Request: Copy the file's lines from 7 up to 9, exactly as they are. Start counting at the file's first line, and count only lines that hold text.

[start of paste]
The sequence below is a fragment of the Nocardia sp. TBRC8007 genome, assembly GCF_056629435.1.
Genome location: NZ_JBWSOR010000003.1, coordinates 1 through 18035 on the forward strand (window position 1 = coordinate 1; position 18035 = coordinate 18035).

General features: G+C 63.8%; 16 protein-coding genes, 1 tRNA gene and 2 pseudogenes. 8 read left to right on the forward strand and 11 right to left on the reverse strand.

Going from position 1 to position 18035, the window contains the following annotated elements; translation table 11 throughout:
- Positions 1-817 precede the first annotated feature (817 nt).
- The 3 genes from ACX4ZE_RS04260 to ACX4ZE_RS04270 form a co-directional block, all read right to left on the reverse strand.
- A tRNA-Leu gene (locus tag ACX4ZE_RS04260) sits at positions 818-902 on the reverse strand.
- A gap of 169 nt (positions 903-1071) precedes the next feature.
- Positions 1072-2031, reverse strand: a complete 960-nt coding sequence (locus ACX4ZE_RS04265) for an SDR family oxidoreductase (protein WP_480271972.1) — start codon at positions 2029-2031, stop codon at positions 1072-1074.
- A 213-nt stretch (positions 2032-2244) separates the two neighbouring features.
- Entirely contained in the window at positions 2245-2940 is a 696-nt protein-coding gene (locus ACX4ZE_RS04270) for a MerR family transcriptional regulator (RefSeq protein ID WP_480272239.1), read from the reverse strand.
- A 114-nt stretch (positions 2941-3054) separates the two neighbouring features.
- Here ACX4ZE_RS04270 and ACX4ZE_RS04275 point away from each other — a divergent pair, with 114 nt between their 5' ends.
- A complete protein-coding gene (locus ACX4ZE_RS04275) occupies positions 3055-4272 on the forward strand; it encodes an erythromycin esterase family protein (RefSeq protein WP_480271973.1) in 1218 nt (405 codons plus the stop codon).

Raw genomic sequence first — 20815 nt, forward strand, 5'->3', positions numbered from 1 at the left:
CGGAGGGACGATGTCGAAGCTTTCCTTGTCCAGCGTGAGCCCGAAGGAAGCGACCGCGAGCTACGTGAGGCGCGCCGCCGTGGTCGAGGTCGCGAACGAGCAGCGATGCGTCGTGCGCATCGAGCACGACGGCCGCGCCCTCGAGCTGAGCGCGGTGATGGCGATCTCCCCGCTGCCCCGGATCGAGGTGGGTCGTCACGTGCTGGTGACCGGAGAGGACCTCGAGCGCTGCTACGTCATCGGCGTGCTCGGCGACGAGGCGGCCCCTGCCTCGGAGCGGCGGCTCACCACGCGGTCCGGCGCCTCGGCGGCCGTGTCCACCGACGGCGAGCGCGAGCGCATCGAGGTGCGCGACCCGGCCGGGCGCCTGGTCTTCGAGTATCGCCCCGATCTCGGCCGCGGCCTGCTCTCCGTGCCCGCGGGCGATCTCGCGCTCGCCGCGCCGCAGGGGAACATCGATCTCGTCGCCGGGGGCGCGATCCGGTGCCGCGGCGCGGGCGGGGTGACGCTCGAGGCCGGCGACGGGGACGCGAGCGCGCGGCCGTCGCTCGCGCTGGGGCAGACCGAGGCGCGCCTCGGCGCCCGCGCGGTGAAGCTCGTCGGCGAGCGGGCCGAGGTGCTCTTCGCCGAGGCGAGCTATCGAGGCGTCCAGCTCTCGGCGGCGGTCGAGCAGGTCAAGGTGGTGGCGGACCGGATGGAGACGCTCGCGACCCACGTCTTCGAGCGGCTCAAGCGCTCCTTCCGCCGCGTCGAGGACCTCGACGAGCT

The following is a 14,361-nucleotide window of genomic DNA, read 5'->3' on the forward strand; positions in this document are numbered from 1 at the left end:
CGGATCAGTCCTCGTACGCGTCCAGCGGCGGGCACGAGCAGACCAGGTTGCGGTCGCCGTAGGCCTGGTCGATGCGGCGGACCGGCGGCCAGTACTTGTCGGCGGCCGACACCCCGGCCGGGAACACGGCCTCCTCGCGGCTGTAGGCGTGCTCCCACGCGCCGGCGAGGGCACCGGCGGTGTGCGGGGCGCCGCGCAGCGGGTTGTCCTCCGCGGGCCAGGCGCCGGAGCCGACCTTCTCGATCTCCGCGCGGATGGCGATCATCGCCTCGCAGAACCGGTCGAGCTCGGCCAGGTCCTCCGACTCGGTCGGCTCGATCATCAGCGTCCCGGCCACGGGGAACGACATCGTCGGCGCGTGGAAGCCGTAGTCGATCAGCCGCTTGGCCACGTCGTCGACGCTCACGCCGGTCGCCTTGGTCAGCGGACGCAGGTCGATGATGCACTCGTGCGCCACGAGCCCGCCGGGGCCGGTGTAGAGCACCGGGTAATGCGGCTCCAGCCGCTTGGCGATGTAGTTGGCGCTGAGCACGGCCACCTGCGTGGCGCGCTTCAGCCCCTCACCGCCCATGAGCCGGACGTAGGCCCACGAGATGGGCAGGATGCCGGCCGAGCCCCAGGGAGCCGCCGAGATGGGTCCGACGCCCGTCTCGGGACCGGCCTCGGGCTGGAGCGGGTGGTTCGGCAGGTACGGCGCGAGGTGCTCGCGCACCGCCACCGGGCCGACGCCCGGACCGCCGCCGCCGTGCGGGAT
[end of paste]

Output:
- A tRNA-Leu gene (locus tag ACX4ZE_RS04260) sits at positions 818-902 on the reverse strand.
- A gap of 169 nt (positions 903-1071) precedes the next feature.
- Positions 1072-2031, reverse strand: a complete 960-nt coding sequence (locus ACX4ZE_RS04265) for an SDR family oxidoreductase (protein WP_480271972.1) — start codon at positions 2029-2031, stop codon at positions 1072-1074.